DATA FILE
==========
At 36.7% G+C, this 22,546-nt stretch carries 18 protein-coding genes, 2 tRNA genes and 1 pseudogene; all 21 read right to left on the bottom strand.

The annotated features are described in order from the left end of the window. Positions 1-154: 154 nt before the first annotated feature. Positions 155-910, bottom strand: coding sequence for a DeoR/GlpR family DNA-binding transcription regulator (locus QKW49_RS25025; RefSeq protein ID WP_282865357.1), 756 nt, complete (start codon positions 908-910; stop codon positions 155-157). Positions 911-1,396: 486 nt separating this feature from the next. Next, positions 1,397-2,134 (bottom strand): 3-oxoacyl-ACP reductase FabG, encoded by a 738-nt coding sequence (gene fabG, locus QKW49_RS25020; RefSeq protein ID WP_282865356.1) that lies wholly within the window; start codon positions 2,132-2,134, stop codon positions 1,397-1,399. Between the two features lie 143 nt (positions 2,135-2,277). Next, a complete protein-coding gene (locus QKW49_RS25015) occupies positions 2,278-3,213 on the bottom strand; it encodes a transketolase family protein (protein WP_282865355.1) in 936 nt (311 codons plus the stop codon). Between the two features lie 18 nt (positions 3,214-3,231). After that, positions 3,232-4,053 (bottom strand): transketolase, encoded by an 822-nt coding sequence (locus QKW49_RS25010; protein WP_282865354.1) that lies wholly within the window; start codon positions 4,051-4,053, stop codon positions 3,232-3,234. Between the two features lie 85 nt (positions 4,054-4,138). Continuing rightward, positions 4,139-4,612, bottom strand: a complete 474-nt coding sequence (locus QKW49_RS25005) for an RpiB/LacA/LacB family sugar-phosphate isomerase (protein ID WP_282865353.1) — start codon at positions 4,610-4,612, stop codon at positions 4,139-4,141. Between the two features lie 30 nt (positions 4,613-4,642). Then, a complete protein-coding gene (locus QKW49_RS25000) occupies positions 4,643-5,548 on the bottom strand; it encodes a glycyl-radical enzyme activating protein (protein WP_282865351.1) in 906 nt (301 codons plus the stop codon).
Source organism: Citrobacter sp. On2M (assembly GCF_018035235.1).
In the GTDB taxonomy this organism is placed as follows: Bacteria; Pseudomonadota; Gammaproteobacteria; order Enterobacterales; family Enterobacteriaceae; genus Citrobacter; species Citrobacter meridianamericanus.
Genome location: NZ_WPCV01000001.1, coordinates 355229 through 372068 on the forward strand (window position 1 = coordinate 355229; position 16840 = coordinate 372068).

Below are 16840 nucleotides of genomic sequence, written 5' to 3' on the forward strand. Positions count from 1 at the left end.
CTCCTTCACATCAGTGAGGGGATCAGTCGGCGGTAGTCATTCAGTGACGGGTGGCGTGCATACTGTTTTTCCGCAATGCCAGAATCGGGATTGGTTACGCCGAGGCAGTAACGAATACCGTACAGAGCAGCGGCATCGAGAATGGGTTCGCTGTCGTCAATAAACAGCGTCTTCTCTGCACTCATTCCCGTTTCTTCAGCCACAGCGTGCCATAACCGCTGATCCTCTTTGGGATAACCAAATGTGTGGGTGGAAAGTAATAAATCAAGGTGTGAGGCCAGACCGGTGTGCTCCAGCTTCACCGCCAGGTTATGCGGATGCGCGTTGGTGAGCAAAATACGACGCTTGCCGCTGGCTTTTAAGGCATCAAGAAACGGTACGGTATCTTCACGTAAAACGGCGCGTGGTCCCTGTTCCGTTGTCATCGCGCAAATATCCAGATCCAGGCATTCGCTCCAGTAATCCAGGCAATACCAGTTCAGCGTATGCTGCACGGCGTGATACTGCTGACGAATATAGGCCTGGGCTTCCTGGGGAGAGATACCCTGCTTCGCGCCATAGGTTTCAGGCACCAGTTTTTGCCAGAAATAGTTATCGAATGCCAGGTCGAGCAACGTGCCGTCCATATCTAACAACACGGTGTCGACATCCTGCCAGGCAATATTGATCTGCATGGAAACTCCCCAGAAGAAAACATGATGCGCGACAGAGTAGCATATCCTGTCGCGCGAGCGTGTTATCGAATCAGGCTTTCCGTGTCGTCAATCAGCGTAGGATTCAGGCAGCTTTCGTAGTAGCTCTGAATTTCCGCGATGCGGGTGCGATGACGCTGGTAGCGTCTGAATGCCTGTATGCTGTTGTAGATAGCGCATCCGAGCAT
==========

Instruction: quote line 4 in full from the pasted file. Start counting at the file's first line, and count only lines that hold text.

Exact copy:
In the GTDB taxonomy this organism is placed as follows: Bacteria; Pseudomonadota; Gammaproteobacteria; order Enterobacterales; family Enterobacteriaceae; genus Citrobacter; species Citrobacter meridianamericanus.